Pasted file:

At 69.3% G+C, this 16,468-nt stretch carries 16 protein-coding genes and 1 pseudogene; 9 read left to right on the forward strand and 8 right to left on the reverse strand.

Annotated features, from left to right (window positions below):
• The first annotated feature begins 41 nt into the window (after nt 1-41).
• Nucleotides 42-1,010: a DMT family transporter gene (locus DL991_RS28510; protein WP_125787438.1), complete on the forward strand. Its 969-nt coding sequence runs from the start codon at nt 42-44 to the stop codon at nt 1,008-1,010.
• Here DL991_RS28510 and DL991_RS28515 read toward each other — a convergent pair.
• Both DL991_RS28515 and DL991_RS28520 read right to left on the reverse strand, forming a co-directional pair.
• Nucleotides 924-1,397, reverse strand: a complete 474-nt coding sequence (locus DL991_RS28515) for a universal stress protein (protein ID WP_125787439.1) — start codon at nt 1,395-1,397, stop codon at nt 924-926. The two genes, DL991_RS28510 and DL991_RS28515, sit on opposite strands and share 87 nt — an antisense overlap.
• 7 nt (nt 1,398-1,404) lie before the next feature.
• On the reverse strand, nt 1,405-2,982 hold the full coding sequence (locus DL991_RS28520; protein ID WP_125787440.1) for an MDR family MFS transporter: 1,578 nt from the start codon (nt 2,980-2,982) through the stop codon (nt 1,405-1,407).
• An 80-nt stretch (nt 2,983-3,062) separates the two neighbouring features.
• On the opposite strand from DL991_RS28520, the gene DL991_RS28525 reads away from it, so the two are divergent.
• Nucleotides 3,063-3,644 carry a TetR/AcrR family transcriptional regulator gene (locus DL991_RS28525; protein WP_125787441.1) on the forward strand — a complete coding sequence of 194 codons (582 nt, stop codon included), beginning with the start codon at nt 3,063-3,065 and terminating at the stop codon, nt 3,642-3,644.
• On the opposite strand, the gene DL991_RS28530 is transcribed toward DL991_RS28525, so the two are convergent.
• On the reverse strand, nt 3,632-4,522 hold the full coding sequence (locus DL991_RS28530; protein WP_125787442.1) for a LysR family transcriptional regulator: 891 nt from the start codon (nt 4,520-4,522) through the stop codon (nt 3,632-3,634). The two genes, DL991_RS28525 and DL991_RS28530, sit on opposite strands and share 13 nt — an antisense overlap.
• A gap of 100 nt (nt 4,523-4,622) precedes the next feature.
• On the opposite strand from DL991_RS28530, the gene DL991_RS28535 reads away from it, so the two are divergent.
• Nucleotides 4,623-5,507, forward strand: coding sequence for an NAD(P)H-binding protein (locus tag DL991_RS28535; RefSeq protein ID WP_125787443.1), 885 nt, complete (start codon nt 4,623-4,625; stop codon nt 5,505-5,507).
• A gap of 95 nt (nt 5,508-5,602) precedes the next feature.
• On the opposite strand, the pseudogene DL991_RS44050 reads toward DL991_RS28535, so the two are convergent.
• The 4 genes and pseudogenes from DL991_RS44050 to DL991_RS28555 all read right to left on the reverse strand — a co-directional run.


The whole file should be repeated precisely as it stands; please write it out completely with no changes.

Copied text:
At 69.3% G+C, this 16,468-nt stretch carries 16 protein-coding genes and 1 pseudogene; 9 read left to right on the forward strand and 8 right to left on the reverse strand.

Annotated features, from left to right (window positions below):
• The first annotated feature begins 41 nt into the window (after nt 1-41).
• Nucleotides 42-1,010: a DMT family transporter gene (locus DL991_RS28510; protein WP_125787438.1), complete on the forward strand. Its 969-nt coding sequence runs from the start codon at nt 42-44 to the stop codon at nt 1,008-1,010.
• Here DL991_RS28510 and DL991_RS28515 read toward each other — a convergent pair.
• Both DL991_RS28515 and DL991_RS28520 read right to left on the reverse strand, forming a co-directional pair.
• Nucleotides 924-1,397, reverse strand: a complete 474-nt coding sequence (locus DL991_RS28515) for a universal stress protein (protein ID WP_125787439.1) — start codon at nt 1,395-1,397, stop codon at nt 924-926. The two genes, DL991_RS28510 and DL991_RS28515, sit on opposite strands and share 87 nt — an antisense overlap.
• 7 nt (nt 1,398-1,404) lie before the next feature.
• On the reverse strand, nt 1,405-2,982 hold the full coding sequence (locus DL991_RS28520; protein ID WP_125787440.1) for an MDR family MFS transporter: 1,578 nt from the start codon (nt 2,980-2,982) through the stop codon (nt 1,405-1,407).
• An 80-nt stretch (nt 2,983-3,062) separates the two neighbouring features.
• On the opposite strand from DL991_RS28520, the gene DL991_RS28525 reads away from it, so the two are divergent.
• Nucleotides 3,063-3,644 carry a TetR/AcrR family transcriptional regulator gene (locus DL991_RS28525; protein WP_125787441.1) on the forward strand — a complete coding sequence of 194 codons (582 nt, stop codon included), beginning with the start codon at nt 3,063-3,065 and terminating at the stop codon, nt 3,642-3,644.
• On the opposite strand, the gene DL991_RS28530 is transcribed toward DL991_RS28525, so the two are convergent.
• On the reverse strand, nt 3,632-4,522 hold the full coding sequence (locus DL991_RS28530; protein WP_125787442.1) for a LysR family transcriptional regulator: 891 nt from the start codon (nt 4,520-4,522) through the stop codon (nt 3,632-3,634). The two genes, DL991_RS28525 and DL991_RS28530, sit on opposite strands and share 13 nt — an antisense overlap.
• A gap of 100 nt (nt 4,523-4,622) precedes the next feature.
• On the opposite strand from DL991_RS28530, the gene DL991_RS28535 reads away from it, so the two are divergent.
• Nucleotides 4,623-5,507, forward strand: coding sequence for an NAD(P)H-binding protein (locus tag DL991_RS28535; RefSeq protein ID WP_125787443.1), 885 nt, complete (start codon nt 4,623-4,625; stop codon nt 5,505-5,507).
• A gap of 95 nt (nt 5,508-5,602) precedes the next feature.
• On the opposite strand, the pseudogene DL991_RS44050 reads toward DL991_RS28535, so the two are convergent.
• The 4 genes and pseudogenes from DL991_RS44050 to DL991_RS28555 all read right to left on the reverse strand — a co-directional run.